NL -- Chris Carpenter, SP STL
Folks out in the Bay Area might string me up for bypassing Tim Lincecum and a Cards fan or two might send me some hate mail for overlooking 18 game winner Adam Wainwright, but the year Carpenter is having is not just Cy Young worthy, but magical as well. Who would have thought that after pitching only 21 innings in the last 2 years that Carpenter would be leading all NL starters in ERA (2.16) and WHIP (0.97) along with a 16-3 record and 20 quality starts in 24 games started? I know Wainwright has more wins and Lincecum's strikeouts are huge, but barring some sort of late season collapse, he's well on his way to granbbing this trophy.
Rookie of the Year
AL -- Gordon Beckham, SS CHW
If you take a look at the numbers for Beckham (.274-45-10-52-6) and put them next to those of Orioles outfielder Nolan Reimold (.274-46-14-43-8), it'd be pretty hard to differentiate between the two for the ROY honors. Both have been playing exceptionally well and both really deserve to share this award. Maybe MLB will allow a tie, but I can't and for that I have to choose Beckham. First off, he was called up later in the season so he's done it all in 41 less at bats. Secondly, Beckham's play at third must be taken into effect. He's got a .949 fieldign percentage and sits just below the league average with 12 errors. But also note that third is not his natural position. He's a born shortstop and has had to make adjustments along the way. Throw in the pressures of playing for a guy like Ozzie Guillen and I think the kid has more than held his own. He's a little banged up right now, so Reimold can definitely power up and take over, but for now, the award belongs to Beckham.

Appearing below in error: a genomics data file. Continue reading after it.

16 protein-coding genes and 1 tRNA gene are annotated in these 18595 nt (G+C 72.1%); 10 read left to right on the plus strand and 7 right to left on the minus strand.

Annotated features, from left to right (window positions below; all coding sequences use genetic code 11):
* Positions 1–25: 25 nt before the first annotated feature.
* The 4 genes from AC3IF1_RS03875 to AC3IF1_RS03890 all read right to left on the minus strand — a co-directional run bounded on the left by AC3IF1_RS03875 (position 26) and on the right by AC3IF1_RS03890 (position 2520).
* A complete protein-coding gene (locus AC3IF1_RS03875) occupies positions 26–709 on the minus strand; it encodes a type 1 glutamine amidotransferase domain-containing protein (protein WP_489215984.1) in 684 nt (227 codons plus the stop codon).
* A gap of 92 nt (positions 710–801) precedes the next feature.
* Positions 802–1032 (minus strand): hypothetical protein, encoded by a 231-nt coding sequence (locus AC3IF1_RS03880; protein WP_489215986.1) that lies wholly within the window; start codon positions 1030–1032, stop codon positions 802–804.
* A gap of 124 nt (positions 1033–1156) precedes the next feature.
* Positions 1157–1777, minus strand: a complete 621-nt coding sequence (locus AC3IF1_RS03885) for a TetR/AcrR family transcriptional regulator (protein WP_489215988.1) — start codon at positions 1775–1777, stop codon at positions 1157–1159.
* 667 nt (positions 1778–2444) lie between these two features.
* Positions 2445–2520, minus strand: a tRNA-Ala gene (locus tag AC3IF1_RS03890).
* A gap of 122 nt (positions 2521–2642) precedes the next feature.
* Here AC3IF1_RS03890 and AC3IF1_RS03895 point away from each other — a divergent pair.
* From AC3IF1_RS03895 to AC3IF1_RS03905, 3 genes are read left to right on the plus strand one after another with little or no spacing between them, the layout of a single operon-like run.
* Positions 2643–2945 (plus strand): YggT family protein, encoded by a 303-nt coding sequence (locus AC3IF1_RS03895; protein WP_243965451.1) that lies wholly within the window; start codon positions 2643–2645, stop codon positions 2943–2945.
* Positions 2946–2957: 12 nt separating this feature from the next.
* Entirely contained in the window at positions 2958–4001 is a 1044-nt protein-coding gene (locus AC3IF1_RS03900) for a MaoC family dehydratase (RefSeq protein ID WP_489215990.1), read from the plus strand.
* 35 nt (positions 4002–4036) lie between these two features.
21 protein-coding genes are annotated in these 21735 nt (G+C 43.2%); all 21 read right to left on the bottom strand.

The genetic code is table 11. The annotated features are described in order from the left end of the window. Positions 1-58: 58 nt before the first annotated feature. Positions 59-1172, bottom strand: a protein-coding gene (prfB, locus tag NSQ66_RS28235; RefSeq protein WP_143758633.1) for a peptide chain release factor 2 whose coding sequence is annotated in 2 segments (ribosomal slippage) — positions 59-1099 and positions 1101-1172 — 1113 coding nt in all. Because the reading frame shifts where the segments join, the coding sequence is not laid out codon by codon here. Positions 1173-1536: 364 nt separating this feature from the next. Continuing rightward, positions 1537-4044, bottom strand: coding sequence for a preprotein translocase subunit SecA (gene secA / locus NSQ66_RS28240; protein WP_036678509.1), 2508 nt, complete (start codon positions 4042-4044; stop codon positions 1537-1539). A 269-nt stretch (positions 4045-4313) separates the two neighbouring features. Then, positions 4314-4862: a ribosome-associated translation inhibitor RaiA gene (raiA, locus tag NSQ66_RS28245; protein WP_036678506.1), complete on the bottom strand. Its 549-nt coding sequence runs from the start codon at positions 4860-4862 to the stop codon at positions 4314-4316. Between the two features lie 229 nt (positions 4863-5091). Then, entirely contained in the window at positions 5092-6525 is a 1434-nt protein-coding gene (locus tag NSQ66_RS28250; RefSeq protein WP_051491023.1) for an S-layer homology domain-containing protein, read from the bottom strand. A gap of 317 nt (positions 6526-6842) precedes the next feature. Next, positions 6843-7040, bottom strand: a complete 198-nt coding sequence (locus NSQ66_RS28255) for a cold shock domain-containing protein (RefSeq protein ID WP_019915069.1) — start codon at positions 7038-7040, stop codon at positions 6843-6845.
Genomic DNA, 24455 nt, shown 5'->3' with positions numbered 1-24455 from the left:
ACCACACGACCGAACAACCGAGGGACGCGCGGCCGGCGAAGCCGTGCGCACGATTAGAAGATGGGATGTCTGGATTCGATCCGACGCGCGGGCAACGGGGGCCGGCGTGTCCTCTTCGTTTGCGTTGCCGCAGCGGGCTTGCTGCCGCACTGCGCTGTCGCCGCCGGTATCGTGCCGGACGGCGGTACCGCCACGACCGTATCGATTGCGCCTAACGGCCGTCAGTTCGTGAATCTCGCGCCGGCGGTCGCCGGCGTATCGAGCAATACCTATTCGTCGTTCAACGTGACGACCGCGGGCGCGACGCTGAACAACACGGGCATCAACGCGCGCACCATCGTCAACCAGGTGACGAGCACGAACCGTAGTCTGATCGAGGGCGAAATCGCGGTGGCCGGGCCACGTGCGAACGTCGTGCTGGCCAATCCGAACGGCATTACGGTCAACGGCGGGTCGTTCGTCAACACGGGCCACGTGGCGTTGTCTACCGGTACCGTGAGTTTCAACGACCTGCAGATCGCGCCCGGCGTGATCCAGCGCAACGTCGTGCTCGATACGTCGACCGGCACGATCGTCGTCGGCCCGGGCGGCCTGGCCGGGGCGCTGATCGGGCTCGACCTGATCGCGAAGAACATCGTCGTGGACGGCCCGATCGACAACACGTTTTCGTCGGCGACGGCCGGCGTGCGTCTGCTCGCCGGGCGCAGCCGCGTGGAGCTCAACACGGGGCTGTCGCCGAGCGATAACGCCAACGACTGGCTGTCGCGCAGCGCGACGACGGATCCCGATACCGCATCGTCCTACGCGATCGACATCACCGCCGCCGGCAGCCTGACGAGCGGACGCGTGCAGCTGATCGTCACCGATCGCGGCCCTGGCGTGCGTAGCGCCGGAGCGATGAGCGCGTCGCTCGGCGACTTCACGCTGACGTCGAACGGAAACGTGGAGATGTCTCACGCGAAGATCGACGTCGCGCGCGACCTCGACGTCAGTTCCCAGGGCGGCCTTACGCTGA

NL -- Chris Coghlan, OF FLA
This was another tough one as Phillies starter J.A. Happ is a serious contender here. But since Happ only throws every 5 games and even has a splash of big league experience, I'm giving the nod to Coghlan who was brought up for the first time in mid-May and played his way into the lineup with some seriously gritty efforts. A natural infielder, Coghlan was brought up to fill a gap in left field and after a slow start, really took off. He's currently hitting .307 with 9 HR and 40 RBI and has helped the Marlins tremendously. With moving Hanley Ramirez and Dan Uggla down in the order for better RBI opportunities, Coghlan was eventually moved up to fill the void in the 2 hole and he's delivered every step of the way. Sure he had a bit of a swoon in July, but a .385 August and a current .400 average in September pushes Coghlan over the edge for Rookie of the Year honors.
So there they are -- my award picks for 2009. I, of course, reserve the right to change my mind over the next 3 weeks of baseball, but I have a strong feeling that this is where my head will be at come the last day of the year. What do you think? I'm always up for some feedback, so if you've got a better candidate, I'd love to hear your reasons why.
Still looking for that late September sleeper? Can't decide which pitchers to start each week? Then come check out what's going on over at RotoBuzz.com. We're still very much into the fantasy baseball season and would love to help you into that championship seat too. Good luck and I'll see you all in the money this year!
Howard Bender is a freelance fantasy sports writer and champion in both rotisserie and head to head leagues. For questions, thoughts or comments, you can email him at Howard.Rotobuzz@yahoo.com.